Boone County officials should ask voters to approve a temporary sales tax to pay for the expansion of the courthouse and to address other government space needs, a committee appointed by county commissioners said in a report delivered Tuesday.
After 10 months of work and a series of 16 meetings, the 19-member Space Needs Committee presented its final report to the commission. Its overriding message: Get moving on it.
Former Columbia police Officer Steven Rios was transported to a prison facility in Fulton on Tuesday after he was sentenced to life in prison without the possibility of parole for the murder of 23-year-old MU student Jesse Valencia.
Circuit Court Judge Ellen Roper sentenced Rios, 28, to life in prison, plus an additional 10 years in prison for armed criminal action. She ordered both sentences to be served consecutively. Prosecutors did not pursue the death penalty.
Although the sign reads 60 mph, officers unofficially gave a 10 mph speed cushion to violators in Friday’s special traffic enforcement detail. However, police said the cushion was desperately needed given their resources.
Columbia police officers, along with the Missouri State Highway Patrol and Boone County Sheriff’s Department, stopped 141 vehicles between 7:30 a.m. and 3:30 p.m. Friday.
Twelve people were arrested during the holiday weekend on suspicion of setting off fireworks and other charges that stemmed from firework violations.
A Columbia city ordinance bans fireworks from being set off in the city.
The MU Alumni Association has topped its goal of 37,000 members. Next, the association wants to have more members than the University of Kansas Alumni Association, said David Roloff, director of membership and marketing for the MU group.
The KU group has more than 41,000 members.
Associated Students of the University of Missouri has established a student internship program at the federal level.
The program in Washington, D.C., will begin in January 2006, said ASUM Chairman Craig Kleine.
A Mexico, Mo., woman was sentenced Tuesday to 12 years in prison for burning checks and aiding suspects in connection with the killing of a Mexico, Mo. restaurant owner Komninos “Gus” Karellas, 60.
Donna Doyal, 40, was sentenced to serve four concurrent terms of four years for tampering with evidence, and two consecutive terms of four years for hindering prosecution.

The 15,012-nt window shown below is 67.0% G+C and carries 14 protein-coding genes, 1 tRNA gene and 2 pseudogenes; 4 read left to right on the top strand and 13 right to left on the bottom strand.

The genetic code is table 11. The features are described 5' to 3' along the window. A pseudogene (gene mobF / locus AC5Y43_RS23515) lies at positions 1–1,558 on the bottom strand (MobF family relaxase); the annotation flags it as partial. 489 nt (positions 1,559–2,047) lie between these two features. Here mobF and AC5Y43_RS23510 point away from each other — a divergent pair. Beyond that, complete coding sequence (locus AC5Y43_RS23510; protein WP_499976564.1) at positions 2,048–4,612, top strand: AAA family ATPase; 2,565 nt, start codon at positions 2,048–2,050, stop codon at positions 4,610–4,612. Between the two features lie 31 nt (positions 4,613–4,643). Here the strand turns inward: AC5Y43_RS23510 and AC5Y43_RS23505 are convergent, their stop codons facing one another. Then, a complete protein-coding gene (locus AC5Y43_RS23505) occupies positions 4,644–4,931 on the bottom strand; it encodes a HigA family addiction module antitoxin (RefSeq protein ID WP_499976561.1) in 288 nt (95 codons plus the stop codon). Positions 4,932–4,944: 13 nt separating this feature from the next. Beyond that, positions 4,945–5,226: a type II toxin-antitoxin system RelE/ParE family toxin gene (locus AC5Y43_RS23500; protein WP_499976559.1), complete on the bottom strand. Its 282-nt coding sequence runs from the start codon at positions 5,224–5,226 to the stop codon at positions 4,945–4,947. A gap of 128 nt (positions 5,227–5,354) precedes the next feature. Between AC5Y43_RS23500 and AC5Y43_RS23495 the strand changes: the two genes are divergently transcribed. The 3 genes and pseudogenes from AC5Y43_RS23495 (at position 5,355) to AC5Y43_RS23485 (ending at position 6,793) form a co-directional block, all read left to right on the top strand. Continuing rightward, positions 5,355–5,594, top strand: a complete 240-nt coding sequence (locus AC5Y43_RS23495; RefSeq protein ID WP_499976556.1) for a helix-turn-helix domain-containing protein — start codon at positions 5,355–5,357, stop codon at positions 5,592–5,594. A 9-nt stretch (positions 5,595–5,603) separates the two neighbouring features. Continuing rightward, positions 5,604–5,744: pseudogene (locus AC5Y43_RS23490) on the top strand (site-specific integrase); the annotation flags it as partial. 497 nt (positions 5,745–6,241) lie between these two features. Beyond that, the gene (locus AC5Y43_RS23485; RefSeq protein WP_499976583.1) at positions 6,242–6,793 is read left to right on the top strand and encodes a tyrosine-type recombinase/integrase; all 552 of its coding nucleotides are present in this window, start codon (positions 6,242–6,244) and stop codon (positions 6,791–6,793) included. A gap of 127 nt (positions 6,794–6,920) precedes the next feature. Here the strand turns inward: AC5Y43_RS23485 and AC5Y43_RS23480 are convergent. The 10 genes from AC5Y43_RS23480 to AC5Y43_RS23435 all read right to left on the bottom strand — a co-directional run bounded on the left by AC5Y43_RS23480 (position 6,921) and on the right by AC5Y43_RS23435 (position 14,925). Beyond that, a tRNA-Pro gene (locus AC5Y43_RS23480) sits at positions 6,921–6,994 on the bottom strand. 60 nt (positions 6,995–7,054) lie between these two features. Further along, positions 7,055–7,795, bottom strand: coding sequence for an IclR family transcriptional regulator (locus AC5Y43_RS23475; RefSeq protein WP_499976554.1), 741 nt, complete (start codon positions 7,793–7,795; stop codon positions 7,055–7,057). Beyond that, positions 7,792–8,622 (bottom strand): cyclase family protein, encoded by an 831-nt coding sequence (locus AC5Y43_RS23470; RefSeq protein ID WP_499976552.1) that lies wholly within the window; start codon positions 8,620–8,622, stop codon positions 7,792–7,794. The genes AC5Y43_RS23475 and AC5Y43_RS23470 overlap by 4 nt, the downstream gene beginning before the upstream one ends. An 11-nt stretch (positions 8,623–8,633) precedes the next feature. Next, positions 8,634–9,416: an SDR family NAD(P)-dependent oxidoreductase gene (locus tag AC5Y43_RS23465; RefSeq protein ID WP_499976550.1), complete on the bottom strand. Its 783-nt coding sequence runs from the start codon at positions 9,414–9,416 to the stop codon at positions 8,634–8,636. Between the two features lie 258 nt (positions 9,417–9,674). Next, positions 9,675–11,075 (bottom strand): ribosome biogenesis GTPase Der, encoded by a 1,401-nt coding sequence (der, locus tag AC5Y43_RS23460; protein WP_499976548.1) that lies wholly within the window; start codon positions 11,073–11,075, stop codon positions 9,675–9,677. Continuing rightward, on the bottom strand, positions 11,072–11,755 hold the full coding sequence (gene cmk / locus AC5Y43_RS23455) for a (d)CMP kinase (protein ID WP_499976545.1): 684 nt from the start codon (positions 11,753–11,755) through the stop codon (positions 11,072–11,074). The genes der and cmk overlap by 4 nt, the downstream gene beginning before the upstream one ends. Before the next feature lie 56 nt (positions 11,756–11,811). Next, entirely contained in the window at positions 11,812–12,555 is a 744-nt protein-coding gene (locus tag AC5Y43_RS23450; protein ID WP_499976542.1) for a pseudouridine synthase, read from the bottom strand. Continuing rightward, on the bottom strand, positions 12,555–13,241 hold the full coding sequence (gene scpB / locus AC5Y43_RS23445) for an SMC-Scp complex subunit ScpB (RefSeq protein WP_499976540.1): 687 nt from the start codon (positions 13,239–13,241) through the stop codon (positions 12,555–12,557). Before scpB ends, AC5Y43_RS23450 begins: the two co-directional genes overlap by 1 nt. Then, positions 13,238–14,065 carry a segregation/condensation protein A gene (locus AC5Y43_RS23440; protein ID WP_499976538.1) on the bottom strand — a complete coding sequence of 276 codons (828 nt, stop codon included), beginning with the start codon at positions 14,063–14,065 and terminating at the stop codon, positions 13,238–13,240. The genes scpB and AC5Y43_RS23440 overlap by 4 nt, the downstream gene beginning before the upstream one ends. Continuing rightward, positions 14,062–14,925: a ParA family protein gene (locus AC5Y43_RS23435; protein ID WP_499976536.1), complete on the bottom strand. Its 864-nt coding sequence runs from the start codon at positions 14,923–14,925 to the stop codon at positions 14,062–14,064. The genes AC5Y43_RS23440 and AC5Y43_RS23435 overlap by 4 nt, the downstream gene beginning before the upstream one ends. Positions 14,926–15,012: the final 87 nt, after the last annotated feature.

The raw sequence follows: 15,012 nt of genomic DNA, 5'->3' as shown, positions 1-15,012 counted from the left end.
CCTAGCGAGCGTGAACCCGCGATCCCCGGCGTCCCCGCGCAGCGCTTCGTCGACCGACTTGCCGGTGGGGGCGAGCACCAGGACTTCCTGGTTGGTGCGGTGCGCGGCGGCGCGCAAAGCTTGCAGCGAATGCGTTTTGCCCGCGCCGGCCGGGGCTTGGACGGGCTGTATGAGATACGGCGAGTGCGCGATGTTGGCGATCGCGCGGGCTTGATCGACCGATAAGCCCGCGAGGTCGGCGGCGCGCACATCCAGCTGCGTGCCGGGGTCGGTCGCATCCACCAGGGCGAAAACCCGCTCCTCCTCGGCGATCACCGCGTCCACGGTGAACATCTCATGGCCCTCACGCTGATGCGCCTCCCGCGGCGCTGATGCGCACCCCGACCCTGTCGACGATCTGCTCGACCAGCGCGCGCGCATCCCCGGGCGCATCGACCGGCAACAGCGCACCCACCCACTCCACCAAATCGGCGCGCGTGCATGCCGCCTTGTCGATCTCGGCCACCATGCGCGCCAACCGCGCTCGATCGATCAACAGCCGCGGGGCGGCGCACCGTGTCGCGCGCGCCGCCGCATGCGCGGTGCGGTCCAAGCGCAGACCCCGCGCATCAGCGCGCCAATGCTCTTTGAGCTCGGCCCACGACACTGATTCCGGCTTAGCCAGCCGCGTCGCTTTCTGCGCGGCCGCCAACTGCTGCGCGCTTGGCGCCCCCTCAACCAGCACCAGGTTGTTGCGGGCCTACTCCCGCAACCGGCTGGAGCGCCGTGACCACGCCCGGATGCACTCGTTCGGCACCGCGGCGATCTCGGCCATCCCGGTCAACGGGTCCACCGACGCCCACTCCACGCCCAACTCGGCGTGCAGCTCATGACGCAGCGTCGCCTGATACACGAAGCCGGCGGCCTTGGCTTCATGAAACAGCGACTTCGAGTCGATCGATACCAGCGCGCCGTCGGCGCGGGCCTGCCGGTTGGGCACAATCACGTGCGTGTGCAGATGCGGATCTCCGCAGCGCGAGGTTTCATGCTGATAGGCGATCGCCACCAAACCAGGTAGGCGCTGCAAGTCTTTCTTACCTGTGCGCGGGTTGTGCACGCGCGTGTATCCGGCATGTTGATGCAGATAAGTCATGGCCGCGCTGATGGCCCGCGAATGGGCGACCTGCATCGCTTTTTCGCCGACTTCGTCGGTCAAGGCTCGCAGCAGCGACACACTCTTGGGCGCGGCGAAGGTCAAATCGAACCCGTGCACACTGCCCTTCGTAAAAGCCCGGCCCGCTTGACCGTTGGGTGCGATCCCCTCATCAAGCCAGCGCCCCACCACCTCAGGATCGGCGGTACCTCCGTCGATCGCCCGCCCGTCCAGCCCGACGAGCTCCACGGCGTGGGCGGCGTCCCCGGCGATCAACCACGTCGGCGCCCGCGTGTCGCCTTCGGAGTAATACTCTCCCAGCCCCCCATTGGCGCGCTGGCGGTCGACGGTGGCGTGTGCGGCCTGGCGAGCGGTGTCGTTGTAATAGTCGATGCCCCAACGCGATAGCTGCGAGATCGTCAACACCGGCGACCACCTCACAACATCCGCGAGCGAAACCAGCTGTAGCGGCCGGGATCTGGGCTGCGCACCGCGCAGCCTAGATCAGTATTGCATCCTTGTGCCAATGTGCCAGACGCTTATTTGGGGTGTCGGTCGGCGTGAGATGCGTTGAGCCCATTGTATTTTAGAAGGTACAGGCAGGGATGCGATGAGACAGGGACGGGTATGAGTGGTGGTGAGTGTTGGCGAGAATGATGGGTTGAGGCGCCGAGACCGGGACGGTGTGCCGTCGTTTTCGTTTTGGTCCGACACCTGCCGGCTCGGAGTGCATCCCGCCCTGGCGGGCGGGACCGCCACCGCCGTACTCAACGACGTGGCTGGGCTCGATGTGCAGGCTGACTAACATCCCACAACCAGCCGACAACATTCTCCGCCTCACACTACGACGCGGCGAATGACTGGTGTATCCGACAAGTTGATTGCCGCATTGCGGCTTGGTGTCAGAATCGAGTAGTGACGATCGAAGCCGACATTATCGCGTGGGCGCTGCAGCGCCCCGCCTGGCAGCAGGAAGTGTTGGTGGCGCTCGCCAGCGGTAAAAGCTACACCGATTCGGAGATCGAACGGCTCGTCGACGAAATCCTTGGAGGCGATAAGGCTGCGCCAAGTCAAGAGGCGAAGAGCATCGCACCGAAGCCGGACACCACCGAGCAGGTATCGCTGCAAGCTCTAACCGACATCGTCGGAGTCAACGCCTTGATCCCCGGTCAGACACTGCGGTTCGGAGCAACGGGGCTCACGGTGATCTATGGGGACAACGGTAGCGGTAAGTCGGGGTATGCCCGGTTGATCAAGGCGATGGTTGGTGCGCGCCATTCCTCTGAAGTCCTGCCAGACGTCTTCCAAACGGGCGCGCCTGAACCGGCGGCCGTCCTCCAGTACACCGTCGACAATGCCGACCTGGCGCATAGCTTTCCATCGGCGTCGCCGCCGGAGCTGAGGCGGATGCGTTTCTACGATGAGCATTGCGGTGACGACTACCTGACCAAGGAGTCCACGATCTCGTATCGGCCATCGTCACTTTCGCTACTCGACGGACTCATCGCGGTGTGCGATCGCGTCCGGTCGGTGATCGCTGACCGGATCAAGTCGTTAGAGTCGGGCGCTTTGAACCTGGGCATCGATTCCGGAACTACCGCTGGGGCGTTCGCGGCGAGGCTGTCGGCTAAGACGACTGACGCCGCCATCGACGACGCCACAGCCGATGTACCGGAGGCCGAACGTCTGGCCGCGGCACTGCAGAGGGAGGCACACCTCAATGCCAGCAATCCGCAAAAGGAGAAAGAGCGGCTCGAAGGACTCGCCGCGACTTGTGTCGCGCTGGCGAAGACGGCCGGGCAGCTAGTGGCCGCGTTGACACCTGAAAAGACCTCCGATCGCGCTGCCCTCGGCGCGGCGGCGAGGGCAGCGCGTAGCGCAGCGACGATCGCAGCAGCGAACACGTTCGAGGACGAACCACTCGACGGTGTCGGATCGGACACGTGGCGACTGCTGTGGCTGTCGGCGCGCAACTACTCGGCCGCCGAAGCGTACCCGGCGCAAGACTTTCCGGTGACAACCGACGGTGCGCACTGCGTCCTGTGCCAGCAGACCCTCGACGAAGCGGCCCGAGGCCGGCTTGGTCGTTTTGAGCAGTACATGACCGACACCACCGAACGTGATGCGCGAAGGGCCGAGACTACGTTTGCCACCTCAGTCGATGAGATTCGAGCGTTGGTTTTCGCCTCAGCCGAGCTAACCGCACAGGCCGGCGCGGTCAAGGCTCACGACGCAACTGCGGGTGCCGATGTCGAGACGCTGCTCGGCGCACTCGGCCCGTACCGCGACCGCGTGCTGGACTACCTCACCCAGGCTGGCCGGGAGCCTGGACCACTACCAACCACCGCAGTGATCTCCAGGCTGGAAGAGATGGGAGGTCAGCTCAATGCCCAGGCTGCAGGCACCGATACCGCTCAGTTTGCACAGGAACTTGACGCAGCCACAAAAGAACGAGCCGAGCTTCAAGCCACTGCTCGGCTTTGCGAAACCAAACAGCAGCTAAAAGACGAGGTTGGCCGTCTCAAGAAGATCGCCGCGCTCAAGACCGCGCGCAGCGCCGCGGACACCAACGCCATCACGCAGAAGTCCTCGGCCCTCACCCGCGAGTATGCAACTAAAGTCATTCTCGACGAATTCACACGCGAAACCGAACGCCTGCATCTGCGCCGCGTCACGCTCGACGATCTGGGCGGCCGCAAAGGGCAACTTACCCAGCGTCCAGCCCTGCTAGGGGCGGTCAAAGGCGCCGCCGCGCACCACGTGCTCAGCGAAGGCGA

Traffic backups on U.S. 63 because of bridge construction will soon be a thing of the past. The southbound lanes on the Hominy Creek bridge were open to motorists during the holiday weekend, though crews aren’t quite finished.
Roger Schwartze, Central District planning engineer for the Missouri Department of Transportation, said the final cleanup, which includes removing temporary crossovers between the north and southbound lanes, began Tuesday. He said both a northbound and southbound lane will be closed at various times during the week so crews can load pavement and leftover debris in trucks and haul it away. Contractors are working to finish the project by the weekend, weather permitting.
It took months of negotiation by developer Billy Sapp, his Harg-area neighbors and city officials. But in the end, the Columbia City Council pushed through the city’s largest-ever voluntary annexation in less than an hour Tuesday night.
After no public opposition and few questions from council members, the council unanimously approved Sapp’s request to add 805 acres to the city.
For Missourians United to Protect Social Security, a well-known piece of advice was proven true. If at first you don’t succeed, try, try again.
After six months and three previous attempts, members of the organization comprising various liberal interest groups sat down with U.S. Rep. Kenny Hulshof, R-Mo., Tuesday to discuss concerns about Social Security reform, most notably President Bush’s efforts to privatize America’s oldest social welfare program.
Twenty-four-year-old Chris Hatfield of Columbia is an electrician by day but moonlights as a singer with a style all his own.
The winner of KOQL/106.1 FM and KQFX/Fox 38’s “Mid-Missouri Idol,” an open-audition contest held at Twilight Festivals throughout June, Hatfield sang the national anthem before the Mavericks’ game Tuesday night.
WASHINGTON — For the first time since record-keeping started in 1950, no one was killed by a tornado in April, May or June.
Normally those are the top months for tornadoes with an average of 52 fatalities, sometimes many more.
For six-and-a-half innings Tuesday night, the rubber game of “The Battle for the Basement” looked like a meeting of division leaders.
Both the Mavericks and Windy City ThunderBolts put on a display of sterling pitching and stout defense before a Taylor Stadium crowd of 660.
LONDON — Crowds in London cheered and waved flags as they heard Wednesday that their city had upset Paris to win the 2012 Olympics.
Prince William, who is in New Zealand, joined the celebration.
Inside the pleasantly cool room, Annie Zhang walks around in small, fast steps, making sure that all of her customers are well served and comfortably seated.
It is almost noon, and the lunch time rush at the Peking restaurant at Village South Center has started.
KANSAS CITY — The Kansas City Royals used their best at-bat in about six weeks to break out of their offensive funk.
After fouling off several pitches, David DeJesus grounded a 3-2 pitch up the middle for a two-run single in the second inning for a four-run lead Tuesday night, an offensive bonanza for a team that had scored in only one of its previous 38 innings.
PHOENIX — Albert Pujols drove in two runs with three hits — including a double and his 22nd home run — to extend his hitting streak to 17 games and lead the St. Louis Cardinals to a 7-1 rout of the Arizona Diamondbacks on Tuesday night.
Pujols, who had a 30-game hitting streak in 2003, also hit in 17 in a row as a rookie in 2001.